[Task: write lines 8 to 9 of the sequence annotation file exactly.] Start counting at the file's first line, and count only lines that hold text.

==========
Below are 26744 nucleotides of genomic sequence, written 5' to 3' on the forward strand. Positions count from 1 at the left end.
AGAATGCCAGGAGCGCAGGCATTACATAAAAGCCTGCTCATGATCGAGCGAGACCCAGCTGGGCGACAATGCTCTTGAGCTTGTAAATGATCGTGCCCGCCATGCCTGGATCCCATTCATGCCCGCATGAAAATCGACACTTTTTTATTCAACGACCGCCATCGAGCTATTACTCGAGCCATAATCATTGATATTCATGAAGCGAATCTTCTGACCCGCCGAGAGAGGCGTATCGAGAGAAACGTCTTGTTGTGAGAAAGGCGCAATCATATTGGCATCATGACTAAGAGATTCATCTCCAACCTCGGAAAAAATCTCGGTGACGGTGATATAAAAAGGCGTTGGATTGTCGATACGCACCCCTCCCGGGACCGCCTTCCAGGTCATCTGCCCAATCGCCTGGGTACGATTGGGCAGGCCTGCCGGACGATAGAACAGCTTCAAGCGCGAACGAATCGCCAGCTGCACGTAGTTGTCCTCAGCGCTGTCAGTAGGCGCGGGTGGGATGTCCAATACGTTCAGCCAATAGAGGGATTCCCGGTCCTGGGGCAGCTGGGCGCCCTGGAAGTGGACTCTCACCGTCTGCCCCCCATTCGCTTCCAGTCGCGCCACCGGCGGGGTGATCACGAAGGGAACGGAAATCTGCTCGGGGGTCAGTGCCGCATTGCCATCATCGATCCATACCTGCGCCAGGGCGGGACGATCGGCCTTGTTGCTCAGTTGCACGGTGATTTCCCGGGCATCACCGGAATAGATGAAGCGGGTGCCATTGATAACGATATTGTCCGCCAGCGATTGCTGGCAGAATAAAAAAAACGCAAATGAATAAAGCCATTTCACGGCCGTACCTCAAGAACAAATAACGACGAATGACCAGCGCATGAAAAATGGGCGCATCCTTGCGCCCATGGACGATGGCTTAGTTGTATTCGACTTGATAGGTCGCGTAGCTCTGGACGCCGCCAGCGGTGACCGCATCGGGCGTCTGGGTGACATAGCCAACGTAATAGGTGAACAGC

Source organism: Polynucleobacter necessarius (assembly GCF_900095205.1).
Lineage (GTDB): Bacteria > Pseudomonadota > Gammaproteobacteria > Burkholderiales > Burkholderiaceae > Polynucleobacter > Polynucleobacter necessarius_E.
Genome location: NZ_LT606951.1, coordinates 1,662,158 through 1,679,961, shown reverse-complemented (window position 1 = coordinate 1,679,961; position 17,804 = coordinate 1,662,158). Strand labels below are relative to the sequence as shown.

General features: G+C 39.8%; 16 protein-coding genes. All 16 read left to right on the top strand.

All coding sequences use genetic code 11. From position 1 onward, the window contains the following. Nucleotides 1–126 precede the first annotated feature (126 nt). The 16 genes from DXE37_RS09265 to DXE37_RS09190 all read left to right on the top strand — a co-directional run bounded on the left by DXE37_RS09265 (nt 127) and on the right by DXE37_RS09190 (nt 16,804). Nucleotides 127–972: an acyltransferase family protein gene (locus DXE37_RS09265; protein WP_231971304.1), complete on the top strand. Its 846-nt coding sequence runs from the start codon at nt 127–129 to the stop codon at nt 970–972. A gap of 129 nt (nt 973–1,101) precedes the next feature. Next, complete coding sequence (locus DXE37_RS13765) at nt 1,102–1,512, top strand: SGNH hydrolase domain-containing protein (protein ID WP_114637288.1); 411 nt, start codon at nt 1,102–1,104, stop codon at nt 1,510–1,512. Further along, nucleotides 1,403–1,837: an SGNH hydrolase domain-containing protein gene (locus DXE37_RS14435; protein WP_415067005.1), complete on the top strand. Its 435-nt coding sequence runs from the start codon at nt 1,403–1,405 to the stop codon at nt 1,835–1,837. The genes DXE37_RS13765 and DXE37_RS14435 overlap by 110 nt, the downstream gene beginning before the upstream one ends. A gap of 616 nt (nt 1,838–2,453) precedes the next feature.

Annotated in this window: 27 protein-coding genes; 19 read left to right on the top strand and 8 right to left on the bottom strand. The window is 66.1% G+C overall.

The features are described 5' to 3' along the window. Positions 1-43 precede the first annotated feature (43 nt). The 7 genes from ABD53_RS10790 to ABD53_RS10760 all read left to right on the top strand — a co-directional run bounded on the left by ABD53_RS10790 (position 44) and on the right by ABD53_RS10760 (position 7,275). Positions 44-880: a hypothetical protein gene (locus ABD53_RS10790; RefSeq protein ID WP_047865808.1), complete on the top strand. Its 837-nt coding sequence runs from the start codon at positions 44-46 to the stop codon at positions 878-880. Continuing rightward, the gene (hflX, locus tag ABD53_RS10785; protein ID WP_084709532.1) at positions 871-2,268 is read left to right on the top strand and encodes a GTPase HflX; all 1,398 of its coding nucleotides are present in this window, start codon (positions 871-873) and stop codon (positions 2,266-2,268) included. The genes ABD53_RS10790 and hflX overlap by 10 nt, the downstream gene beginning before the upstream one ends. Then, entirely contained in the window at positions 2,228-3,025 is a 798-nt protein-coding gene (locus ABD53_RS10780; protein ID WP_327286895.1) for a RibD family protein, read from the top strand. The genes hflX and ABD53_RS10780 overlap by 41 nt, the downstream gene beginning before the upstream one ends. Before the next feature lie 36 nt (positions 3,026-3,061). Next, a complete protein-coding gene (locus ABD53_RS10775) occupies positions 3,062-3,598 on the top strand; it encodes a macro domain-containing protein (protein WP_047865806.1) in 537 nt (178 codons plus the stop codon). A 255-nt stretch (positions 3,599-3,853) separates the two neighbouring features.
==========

Annotated in this window: 27 protein-coding genes; 19 read left to right on the top strand and 8 right to left on the bottom strand. The window is 66.1% G+C overall.

The features are described 5' to 3' along the window. Positions 1-43 precede the first annotated feature (43 nt). The 7 genes from ABD53_RS10790 to ABD53_RS10760 all read left to right on the top strand — a co-directional run bounded on the left by ABD53_RS10790 (position 44) and on the right by ABD53_RS10760 (position 7,275). Positions 44-880: a hypothetical protein gene (locus ABD53_RS10790; RefSeq protein ID WP_047865808.1), complete on the top strand. Its 837-nt coding sequence runs from the start codon at positions 44-46 to the stop codon at positions 878-880. Continuing rightward, the gene (hflX, locus tag ABD53_RS10785; protein ID WP_084709532.1) at positions 871-2,268 is read left to right on the top strand and encodes a GTPase HflX; all 1,398 of its coding nucleotides are present in this window, start codon (positions 871-873) and stop codon (positions 2,266-2,268) included. The genes ABD53_RS10790 and hflX overlap by 10 nt, the downstream gene beginning before the upstream one ends. Then, entirely contained in the window at positions 2,228-3,025 is a 798-nt protein-coding gene (locus ABD53_RS10780; protein ID WP_327286895.1) for a RibD family protein, read from the top strand. The genes hflX and ABD53_RS10780 overlap by 41 nt, the downstream gene beginning before the upstream one ends. Before the next feature lie 36 nt (positions 3,026-3,061). Next, a complete protein-coding gene (locus ABD53_RS10775) occupies positions 3,062-3,598 on the top strand; it encodes a macro domain-containing protein (protein WP_047865806.1) in 537 nt (178 codons plus the stop codon). A 255-nt stretch (positions 3,599-3,853) separates the two neighbouring features.